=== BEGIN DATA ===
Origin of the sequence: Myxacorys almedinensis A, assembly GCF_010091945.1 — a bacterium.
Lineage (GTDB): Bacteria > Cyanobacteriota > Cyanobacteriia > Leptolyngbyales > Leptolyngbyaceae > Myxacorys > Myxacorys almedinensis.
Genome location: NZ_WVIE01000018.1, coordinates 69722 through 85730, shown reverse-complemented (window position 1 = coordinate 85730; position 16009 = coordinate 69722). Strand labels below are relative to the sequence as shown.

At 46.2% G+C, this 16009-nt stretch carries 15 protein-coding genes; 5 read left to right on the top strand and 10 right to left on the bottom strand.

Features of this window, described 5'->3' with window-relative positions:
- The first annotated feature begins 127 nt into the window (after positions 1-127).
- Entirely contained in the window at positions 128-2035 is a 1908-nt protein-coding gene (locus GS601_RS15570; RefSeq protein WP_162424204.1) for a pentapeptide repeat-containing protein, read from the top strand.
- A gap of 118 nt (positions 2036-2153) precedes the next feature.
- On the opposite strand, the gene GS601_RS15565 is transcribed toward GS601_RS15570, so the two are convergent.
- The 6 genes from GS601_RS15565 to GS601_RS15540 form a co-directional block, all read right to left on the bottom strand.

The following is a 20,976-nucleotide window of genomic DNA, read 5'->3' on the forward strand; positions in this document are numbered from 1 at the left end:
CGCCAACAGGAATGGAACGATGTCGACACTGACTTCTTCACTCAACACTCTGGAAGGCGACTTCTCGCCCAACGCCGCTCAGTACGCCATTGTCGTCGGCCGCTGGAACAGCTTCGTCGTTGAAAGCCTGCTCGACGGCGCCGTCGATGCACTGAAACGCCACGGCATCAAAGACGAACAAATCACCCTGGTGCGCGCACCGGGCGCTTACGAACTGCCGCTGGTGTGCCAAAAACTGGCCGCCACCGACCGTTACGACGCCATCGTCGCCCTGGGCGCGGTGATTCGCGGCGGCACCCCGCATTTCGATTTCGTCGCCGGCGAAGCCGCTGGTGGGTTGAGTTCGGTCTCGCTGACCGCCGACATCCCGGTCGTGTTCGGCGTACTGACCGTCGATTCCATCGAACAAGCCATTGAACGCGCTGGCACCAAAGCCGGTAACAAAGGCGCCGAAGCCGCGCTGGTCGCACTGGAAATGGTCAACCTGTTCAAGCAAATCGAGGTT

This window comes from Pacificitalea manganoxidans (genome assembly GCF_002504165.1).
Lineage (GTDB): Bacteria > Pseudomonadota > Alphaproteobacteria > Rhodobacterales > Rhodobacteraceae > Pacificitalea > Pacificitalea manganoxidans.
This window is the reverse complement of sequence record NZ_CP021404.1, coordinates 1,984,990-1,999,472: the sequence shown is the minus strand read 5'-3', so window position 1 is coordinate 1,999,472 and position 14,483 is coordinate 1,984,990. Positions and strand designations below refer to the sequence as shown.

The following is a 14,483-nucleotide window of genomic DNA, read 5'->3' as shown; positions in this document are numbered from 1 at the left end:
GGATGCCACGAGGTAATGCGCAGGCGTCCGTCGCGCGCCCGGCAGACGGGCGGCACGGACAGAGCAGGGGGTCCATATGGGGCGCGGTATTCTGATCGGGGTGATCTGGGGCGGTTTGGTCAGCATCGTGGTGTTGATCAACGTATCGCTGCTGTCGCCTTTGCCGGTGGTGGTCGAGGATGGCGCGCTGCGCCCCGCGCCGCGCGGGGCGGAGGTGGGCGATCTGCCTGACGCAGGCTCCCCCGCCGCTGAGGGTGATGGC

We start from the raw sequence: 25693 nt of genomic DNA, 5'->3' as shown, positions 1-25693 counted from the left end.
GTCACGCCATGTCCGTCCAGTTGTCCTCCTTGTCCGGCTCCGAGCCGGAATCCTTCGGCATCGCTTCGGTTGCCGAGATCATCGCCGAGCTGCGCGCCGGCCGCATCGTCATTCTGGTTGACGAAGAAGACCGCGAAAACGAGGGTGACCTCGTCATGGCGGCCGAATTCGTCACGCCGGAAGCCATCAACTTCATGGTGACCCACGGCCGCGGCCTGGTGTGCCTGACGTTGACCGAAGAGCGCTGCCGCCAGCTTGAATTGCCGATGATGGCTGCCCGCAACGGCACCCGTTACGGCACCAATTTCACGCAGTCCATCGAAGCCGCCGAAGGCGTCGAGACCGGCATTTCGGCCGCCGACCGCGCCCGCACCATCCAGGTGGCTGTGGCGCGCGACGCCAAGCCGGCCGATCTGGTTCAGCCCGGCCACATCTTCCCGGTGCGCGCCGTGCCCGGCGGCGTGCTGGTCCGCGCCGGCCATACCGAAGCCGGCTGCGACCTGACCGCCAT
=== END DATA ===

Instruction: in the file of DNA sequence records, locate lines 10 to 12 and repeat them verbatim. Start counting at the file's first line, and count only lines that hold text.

- The 6 genes from GS601_RS15565 to GS601_RS15540 form a co-directional block, all read right to left on the bottom strand.

The following is a 20,976-nucleotide window of genomic DNA, read 5'->3' on the forward strand; positions in this document are numbered from 1 at the left end:
CGCCAACAGGAATGGAACGATGTCGACACTGACTTCTTCACTCAACACTCTGGAAGGCGACTTCTCGCCCAACGCCGCTCAGTACGCCATTGTCGTCGGCCGCTGGAACAGCTTCGTCGTTGAAAGCCTGCTCGACGGCGCCGTCGATGCACTGAAACGCCACGGCATCAAAGACGAACAAATCACCCTGGTGCGCGCACCGGGCGCTTACGAACTGCCGCTGGTGTGCCAAAAACTGGCCGCCACCGACCGTTACGACGCCATCGTCGCCCTGGGCGCGGTGATTCGCGGCGGCACCCCGCATTTCGATTTCGTCGCCGGCGAAGCCGCTGGTGGGTTGAGTTCGGTCTCGCTGACCGCCGACATCCCGGTCGTGTTCGGCGTACTGACCGTCGATTCCATCGAACAAGCCATTGAACGCGCTGGCACCAAAGCCGGTAACAAAGGCGCCGAAGCCGCGCTGGTCGCACTGGAAATGGTCAACCTGTTCAAGCAAATCGAGGTT